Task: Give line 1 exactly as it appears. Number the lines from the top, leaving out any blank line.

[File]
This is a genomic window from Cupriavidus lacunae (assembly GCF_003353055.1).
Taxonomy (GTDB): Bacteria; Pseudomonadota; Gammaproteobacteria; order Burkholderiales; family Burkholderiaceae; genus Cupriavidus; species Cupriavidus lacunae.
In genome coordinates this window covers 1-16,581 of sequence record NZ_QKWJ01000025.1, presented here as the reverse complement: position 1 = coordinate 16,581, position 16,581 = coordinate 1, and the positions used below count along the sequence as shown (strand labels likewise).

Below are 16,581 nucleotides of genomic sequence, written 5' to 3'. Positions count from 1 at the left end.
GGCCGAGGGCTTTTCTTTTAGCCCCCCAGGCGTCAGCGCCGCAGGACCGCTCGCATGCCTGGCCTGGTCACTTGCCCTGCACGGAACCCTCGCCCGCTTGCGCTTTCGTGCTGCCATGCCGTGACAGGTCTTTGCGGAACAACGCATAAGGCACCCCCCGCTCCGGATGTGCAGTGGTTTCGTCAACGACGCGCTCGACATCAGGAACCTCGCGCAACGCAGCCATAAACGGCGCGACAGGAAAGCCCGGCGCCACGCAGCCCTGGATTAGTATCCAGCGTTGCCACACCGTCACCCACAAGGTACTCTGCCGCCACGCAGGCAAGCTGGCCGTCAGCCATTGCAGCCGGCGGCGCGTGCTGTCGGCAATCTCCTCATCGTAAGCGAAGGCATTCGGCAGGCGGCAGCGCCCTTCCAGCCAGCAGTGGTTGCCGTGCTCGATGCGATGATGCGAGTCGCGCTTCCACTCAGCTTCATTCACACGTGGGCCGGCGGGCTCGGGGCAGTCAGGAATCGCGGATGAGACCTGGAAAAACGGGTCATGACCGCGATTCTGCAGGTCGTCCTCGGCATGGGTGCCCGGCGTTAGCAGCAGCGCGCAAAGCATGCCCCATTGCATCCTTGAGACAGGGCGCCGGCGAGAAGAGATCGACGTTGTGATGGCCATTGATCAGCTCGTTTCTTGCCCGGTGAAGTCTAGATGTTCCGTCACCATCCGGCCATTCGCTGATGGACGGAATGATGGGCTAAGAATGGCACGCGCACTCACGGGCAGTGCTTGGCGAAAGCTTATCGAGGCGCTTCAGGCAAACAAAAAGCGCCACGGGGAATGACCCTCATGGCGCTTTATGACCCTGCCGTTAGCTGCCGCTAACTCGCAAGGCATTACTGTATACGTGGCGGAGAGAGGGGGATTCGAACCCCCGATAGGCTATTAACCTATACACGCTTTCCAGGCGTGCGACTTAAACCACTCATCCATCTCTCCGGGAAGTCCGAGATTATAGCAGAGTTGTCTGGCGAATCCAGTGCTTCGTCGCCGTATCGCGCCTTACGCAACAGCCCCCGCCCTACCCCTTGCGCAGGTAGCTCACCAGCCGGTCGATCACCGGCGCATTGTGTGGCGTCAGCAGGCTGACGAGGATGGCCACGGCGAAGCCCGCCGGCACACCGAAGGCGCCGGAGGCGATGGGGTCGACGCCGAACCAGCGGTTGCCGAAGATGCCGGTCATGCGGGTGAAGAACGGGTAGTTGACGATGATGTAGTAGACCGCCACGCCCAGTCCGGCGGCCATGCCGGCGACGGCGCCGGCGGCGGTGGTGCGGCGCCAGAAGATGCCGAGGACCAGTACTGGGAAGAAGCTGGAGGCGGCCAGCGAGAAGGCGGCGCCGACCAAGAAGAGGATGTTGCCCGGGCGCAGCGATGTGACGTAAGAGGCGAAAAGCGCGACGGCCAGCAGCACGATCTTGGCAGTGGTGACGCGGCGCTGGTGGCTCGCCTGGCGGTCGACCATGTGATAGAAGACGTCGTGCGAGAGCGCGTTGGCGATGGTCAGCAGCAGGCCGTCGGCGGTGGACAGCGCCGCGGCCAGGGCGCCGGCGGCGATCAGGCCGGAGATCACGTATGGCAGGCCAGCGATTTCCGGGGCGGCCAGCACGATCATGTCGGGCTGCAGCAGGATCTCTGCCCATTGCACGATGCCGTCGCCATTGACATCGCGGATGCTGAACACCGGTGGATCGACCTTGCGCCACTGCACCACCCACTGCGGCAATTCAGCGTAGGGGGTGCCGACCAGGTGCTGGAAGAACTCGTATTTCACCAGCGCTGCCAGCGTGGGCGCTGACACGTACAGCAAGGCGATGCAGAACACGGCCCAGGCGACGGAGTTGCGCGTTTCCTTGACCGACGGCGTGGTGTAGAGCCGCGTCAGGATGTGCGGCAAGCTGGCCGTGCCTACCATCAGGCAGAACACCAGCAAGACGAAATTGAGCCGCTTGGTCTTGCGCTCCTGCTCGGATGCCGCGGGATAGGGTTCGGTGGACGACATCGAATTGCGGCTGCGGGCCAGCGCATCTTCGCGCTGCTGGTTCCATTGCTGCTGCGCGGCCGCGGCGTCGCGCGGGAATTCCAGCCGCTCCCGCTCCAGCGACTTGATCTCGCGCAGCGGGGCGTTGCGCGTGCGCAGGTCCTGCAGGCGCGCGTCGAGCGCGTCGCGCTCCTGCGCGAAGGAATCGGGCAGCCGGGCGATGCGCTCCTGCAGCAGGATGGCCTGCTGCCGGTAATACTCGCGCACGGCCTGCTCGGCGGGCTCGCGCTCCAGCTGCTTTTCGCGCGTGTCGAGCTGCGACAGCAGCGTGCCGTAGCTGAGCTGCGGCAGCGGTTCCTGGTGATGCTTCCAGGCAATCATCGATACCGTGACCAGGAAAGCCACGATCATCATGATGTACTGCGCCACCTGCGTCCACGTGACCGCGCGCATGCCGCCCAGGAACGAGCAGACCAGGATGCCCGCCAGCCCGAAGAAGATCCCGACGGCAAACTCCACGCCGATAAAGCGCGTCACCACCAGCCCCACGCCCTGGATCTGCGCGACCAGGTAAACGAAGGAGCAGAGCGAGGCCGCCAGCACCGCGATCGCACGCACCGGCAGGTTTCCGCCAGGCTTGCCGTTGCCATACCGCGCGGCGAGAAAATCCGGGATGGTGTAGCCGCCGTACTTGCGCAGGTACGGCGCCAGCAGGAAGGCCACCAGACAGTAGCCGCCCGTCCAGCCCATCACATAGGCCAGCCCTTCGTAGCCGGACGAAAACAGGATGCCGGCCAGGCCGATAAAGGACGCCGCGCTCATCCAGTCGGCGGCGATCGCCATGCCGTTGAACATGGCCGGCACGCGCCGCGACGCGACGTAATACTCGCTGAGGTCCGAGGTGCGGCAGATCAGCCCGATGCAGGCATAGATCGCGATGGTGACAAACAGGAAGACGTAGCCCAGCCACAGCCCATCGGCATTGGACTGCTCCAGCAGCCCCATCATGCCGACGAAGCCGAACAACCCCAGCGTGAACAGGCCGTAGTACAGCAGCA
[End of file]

This is a genomic window from Cupriavidus lacunae (assembly GCF_003353055.1).